Monday, April 12, 2010

There's No Such Thing As The Perfect Couple

Drinking rum cocktails watching the sun set over Clarkdale Arizona on a perfect spring night, adorable pets, fantastic climate, newly planted flowers--we are keenly aware of what a great life we've got.

Friends are splitting up all around us, married couples biting the dust.
We've seen it before and all it does is make us hold each other more tightly.

One thing I've learned in the 14 + years we've been married is that there's no such thing as "The Perfect Couple"....because every couple I've thought to be perfect has ended up crashing and burning in tremendous flames.

The Perfect Couple is a figment, something concocted by Hollywood and Hallmark.
Chad and I are far from perfect, be we work at it. We disagree much of the time, and our methods of dealing with the outside world and the challenges of life are 180 degrees different.

Astrologically speaking we just clash on every level. Never a dull moment.

He is analytical, scientific, overly sensitive and easily wounded. He is shy at parties, and sometimes awkward with new friends. He is distrustful of human motives, thinking everyone is out to get each other, or more specifically, out to get him.
I am light hearted, usually never taking things personally. I always think the best of people. People have their own things going on, and probably aren't even thinking of me, much less actively trying to sabotage me.

He is slow moving, and thoughtful. When he says something it is usually because he's given it a great deal of thought, and it is very meaningful. He sometimes cries at children's dance recitals and during heart-tugging films.
I am rash, shoot my mouth off without thinking, and sometimes make foolish detours, or neglect to read directions.

He thinks with enough pre-planning and list making one should never have to encounter anything bad. Never. You can circumvent anything bad simply by doing as much advance research as possible.
I think that you can never plan for every variable that could possibly happen, therefore I minimize the planning and just go with it, riding the world as it rotates, taking it as it comes.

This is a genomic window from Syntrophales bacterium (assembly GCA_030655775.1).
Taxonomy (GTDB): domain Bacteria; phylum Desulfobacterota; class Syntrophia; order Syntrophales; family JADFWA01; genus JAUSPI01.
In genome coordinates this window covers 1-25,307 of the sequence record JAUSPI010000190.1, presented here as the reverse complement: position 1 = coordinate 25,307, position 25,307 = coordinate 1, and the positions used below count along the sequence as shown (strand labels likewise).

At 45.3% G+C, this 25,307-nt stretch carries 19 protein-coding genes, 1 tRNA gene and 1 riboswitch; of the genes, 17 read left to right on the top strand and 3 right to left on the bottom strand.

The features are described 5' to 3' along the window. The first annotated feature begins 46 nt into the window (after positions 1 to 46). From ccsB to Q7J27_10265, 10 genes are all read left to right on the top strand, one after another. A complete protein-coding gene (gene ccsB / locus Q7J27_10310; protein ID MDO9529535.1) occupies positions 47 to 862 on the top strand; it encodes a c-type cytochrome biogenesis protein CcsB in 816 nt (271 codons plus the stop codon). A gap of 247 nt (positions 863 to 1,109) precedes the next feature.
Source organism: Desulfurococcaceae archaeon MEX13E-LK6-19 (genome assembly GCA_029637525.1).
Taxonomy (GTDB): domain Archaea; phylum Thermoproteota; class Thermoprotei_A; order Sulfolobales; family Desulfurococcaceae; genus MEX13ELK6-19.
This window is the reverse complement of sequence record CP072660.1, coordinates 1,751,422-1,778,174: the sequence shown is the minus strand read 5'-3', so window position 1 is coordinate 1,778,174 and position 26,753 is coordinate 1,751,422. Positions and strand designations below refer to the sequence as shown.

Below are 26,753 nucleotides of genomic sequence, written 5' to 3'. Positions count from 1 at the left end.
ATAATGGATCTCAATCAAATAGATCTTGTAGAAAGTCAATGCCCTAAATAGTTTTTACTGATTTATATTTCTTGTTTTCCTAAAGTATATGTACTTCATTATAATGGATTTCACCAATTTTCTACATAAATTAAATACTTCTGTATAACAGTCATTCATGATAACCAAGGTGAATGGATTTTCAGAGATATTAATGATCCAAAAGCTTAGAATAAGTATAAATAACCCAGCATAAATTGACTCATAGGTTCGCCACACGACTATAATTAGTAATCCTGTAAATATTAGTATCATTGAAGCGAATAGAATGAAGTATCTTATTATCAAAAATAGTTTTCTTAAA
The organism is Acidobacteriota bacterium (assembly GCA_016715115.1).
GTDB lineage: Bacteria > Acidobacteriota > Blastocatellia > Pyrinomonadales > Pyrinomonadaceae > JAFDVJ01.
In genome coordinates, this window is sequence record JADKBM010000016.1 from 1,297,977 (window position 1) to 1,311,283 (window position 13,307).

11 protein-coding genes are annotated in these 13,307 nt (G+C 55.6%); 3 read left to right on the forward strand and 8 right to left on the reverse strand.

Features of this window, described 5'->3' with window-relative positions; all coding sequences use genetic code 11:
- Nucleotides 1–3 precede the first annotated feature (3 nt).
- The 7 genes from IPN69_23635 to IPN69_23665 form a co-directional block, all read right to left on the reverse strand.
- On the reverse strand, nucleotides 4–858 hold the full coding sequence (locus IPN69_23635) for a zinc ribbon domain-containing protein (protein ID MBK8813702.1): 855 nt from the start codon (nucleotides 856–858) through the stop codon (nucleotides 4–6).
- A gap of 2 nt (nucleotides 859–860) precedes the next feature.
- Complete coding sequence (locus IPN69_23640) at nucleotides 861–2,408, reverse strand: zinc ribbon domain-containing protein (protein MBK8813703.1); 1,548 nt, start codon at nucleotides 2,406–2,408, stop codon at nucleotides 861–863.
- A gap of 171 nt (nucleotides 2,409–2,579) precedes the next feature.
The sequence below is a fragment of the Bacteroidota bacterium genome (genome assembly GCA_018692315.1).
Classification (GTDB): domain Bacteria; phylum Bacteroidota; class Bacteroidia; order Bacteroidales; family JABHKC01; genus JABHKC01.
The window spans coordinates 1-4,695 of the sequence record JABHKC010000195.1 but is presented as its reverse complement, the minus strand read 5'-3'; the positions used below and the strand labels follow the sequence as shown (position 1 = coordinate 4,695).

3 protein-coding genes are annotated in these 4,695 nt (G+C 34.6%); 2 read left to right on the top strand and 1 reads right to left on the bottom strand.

He doesn't get angry quickly, but when he does it's a slow boil that lasts all day.
I get mad quickly, but forget it just as quickly.

We are night and day, yin and yang. I see the world through rose colored glasses, and he is a bit more realistic. I like to think these differences are complementary--that we make each other more well-rounded and a stronger team in the long run. Chad has taught me valuable lessons- like, foremost, "Not everyone thinks like you do, Ellen". Everyone's mind works differently. I am not always right. I do not always know everything. Stop and read the directions. Enjoy the silence and the scenery. Being the wife of Chad has made me a better person. Though sometimes the reality of being so different from each other also amounts to a major pain in the keester.

Yet still here we are together, after 17 years, almost 15 of them hitched as husband and wife.

In the 15 years we've been in Arizona, just about every couple we've known has since split up. With the exception of older baby boomers born in the 1940s and '50s, currently celebrating their 25th, 30th, 40th wedding anniversaries.

We sit in the yard sipping our lime crushed rum, and wonder how it is we've survived this minefield, with our peers crashing and burning to the left and the right of us. Couples more alike, more beuatiful, more seemingly together and in love than we've ever seemed to be. Was it all just an act for the public? Behind closed doors was it something else entirely? If they couldn't make it, how they hell can we (the obviously imperfect) ever make it?